I wanted to delineate the six assignments more clearly than I had done in the past and so sourced some thick A3 card (‘greyboard’) to use as dividers.

For the section introduction pages I felt that luster might be a touch too ‘photographic’ to carry a mixture of image and typography, so I got hold of some A4 matte paper.

Finally, for the essay I wanted a good quality regular printer (i.e. non-photographic) paper so got some premium A4 paper with a reasonable weight and a subtle texture to the surface

Once I’d gathered all the basic materials I ran print tests of the images I planned to include, as they had all been done at different times, on different equipment (I have changed my computer and printer during the course). I produced variations of Relative and Perceptual colour profiling and experimented with tweaking the output brightness and contrast until I was satisfied on the match between screen and paper.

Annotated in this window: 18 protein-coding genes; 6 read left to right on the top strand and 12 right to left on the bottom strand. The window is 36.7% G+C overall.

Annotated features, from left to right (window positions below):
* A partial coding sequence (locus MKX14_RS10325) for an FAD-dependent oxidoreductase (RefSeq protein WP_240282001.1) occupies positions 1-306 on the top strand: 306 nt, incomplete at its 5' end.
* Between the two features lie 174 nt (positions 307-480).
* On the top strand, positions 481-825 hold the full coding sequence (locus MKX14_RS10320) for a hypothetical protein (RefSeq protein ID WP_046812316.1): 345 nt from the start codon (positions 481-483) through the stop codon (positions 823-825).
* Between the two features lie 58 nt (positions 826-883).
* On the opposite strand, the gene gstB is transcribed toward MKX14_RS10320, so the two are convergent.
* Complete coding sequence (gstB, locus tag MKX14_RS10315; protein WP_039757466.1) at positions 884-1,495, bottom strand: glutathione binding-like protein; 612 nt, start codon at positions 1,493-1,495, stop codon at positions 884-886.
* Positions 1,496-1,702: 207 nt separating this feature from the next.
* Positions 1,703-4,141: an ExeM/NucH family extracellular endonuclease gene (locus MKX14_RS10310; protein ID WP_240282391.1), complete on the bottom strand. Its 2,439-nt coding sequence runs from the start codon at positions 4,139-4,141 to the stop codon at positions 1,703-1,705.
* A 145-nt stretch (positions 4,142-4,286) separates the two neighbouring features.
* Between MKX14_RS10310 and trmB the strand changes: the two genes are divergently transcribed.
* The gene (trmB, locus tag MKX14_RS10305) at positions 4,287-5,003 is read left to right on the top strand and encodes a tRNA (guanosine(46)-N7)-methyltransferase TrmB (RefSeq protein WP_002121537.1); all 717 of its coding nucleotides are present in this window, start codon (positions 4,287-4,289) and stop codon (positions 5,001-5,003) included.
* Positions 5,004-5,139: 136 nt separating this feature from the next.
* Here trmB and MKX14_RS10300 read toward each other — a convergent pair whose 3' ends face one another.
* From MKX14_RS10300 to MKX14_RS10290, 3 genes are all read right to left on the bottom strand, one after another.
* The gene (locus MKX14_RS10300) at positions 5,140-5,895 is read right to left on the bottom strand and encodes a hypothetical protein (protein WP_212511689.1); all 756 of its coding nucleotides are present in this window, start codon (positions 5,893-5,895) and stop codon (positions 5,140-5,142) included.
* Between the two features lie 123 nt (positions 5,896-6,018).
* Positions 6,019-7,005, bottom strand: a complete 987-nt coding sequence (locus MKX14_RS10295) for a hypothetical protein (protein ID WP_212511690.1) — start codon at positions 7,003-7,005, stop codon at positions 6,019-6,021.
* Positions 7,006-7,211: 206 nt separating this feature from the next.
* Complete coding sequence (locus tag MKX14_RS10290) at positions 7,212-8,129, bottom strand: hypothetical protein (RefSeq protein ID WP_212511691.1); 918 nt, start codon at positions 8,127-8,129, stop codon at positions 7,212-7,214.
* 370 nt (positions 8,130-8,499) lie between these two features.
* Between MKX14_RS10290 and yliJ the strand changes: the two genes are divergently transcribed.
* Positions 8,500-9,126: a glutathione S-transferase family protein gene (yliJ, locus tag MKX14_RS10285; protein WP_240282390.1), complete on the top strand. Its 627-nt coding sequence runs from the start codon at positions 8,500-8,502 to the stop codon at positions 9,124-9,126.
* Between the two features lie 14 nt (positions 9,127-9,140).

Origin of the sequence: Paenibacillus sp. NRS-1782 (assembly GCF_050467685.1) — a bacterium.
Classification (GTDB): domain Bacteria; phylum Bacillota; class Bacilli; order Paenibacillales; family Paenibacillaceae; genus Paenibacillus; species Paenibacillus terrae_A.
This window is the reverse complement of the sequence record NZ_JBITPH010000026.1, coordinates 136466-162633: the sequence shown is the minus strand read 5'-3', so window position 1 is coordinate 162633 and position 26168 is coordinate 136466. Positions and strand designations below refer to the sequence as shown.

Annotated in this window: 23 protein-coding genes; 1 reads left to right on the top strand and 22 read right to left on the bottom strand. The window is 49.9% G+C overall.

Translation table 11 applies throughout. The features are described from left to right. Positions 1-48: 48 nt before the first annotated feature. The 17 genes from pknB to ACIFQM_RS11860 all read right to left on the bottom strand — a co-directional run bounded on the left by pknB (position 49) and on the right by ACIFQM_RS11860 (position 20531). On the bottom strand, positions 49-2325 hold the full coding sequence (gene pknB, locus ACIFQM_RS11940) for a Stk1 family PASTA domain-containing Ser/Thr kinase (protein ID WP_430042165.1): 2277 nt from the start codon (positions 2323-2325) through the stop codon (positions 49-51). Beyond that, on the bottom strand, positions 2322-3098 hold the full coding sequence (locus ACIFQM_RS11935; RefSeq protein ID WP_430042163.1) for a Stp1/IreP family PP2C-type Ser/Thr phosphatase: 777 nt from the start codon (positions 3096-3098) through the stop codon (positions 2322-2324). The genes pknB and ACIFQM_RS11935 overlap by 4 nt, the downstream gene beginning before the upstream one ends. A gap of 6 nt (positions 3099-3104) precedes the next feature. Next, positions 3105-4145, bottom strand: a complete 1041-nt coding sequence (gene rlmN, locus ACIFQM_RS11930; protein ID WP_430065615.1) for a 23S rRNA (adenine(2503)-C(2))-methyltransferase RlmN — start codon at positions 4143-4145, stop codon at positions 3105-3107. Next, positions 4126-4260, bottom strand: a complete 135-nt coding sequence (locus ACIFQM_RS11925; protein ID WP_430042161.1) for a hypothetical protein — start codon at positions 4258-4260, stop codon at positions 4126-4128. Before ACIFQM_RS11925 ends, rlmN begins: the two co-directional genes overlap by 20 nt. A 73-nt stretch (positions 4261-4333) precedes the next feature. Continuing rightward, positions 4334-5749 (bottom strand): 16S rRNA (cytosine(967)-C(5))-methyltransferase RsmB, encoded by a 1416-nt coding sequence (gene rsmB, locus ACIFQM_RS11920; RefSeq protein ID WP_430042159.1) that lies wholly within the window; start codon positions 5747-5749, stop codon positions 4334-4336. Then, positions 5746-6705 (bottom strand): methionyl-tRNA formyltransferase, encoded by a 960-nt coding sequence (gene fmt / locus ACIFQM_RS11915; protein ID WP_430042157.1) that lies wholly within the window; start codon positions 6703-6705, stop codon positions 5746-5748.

General structure

I made section introductions for the six assignments, with simple explanatory text, just one or two sentences, plus a sample image and confirmation of what was enclosed.

These were printed at A4 and mounted on the divider card using photo corners.

I aso made an overall introduction sheet and attached this to the inside lid of the portfolio box.


All prints were done with a minimum 30mm border for handling – minimum as some images were done to slightly different ratios to best serve each individual assignment (e.g. the documentary project used 5×7 to better align with the target book layout; the portraits were done at 8×10 as a standard portrait ratio).

I’ll now briefly cover what I included per assignment – a tricky decision given the fragmented nature of the assignments (four photographic including one with a book and one with a calendar format, plus a 16-minute video presentation and a written essay).